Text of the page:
• 4 tablespoons of soy sauce
  • 1 tablespoon of cornstarch
  • 3 garlic cloves, finely chopped
  • Cucumber cubes, for serving and eating
  • 2 tablespoons of peanut or vegetable oil
  • 1/2 onion, finely chopped
  • 4 tablespoons of crunchy peanut butter
  • 4-5 tablespoons of water
  • 1/2 teaspoon of chili powder

The first step in this recipe is to take the chicken that you probably didn’t measure into 3/4 inch cubes and place it in a shallow dish. Seriously, who measures the cubes of their food? I need Italian grandmother measurements for this! My mind does not work that way. Tell me, one thumbs length or something. That makes sense to me.

Anyway, in a small bowl you will mix the soy sauce, cornstarch, 2 cloves of garlic, and ginger. When this is properly mixed, you will pour it over the chicken, cover, and marinate for at least two hours. Marinate in a fridge too because no one wants e coli unless they are under a voodoo spell.

This next step was not necessary for me, because I have metal skewers. If you have wooden ones, though, then you want to soak them in cold water for a half hour.

When you think you’re about ready to cook your chicken, preheat the oven to 375 and place your chicken cubes on your skewers. Heat a ridged grill pan until hot. (I do not have a ridged grill pan, so I just put some aluminum foil on my oven rack.) Add the skewers to whatever heated surface you use on high heat for 3-4 minutes. Turn them every once in awhile while cooking until they turn brown as well. Once the chicken has browned, put the skewers on a pan and cook in the oven for 5-8 minutes.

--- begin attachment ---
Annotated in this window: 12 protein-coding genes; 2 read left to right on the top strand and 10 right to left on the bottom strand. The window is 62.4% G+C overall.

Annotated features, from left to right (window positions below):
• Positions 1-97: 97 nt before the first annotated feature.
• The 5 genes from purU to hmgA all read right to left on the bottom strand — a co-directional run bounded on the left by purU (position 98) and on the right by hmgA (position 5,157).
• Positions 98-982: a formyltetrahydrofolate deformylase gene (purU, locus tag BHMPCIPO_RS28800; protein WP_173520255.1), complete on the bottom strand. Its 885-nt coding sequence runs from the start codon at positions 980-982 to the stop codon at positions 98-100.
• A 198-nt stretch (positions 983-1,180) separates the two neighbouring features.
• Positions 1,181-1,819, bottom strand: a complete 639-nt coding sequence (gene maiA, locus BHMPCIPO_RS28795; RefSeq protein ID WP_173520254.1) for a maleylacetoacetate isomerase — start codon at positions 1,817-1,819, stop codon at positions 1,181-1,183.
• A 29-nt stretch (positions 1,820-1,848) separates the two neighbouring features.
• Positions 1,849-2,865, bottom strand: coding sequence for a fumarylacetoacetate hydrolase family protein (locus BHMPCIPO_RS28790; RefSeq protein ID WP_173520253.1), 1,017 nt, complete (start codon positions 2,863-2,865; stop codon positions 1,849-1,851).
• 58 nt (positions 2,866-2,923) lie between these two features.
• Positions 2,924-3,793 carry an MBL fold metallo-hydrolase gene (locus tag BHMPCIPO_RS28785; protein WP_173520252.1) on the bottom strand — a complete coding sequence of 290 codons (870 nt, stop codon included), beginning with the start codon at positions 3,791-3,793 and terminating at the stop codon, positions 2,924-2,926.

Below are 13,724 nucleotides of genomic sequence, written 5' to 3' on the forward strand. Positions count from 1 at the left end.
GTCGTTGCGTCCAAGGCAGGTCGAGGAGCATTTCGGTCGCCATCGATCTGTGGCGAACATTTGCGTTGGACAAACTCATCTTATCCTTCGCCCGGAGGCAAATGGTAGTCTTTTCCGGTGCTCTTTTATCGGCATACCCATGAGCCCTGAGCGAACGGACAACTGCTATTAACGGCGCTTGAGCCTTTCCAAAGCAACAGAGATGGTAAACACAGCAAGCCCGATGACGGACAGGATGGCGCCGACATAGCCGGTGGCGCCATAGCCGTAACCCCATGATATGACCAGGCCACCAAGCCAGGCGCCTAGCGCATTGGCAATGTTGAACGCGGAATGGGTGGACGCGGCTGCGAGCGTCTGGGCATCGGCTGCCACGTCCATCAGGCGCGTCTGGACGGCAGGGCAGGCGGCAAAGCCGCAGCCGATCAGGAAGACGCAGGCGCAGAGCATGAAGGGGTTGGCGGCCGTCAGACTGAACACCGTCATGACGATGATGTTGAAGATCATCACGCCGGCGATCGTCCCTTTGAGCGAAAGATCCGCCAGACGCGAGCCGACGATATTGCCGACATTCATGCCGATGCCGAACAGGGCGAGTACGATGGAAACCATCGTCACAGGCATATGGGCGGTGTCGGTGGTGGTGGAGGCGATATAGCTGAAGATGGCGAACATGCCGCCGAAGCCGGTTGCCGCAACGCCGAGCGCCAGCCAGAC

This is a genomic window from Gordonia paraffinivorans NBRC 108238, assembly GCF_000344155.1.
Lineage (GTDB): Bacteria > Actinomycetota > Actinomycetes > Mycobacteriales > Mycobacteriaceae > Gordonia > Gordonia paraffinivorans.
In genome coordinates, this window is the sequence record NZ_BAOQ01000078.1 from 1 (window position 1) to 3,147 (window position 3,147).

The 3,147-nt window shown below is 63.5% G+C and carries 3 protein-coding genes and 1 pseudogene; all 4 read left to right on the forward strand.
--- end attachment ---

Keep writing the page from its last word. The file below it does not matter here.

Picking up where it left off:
While all of this is happening, you can make the peanut sauce. The first step for that is to heat oil in a pan. When the oil is hot, add the onion and the remaining garlic clove over medium heat. Once the onion has softened you will add he peanut butter, water, and chili powder. Simmer this for 2-3 minutes.

When you have completed all of these steps, you are ready to arrange your skewers with the cucumber and sauce!

I was pleased with this recipe. It’s not difficult and you can get away with not having any kind of grill pan.

The marinating is what sells this recipe. I’m not a huge fan of soy sauce, but when it comes to marinating meat in it, I’m all in. Soy sauce makes the chicken juicy and tender, as well as adding a bit of a salty taste. Pair that in garlic and you are in instant heaven!

The peanut sauce was tasty as well, but I didn’t love it enough to need it.

If I were to make it again, I think I’d just add some rice and make a feta cucumber salad. Basically I would turn this dish into a Thai Greek child. I just want to make Greece great again and free Thailand. Two birds, one stone people.

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Chicken, cucumber, and peanut sauce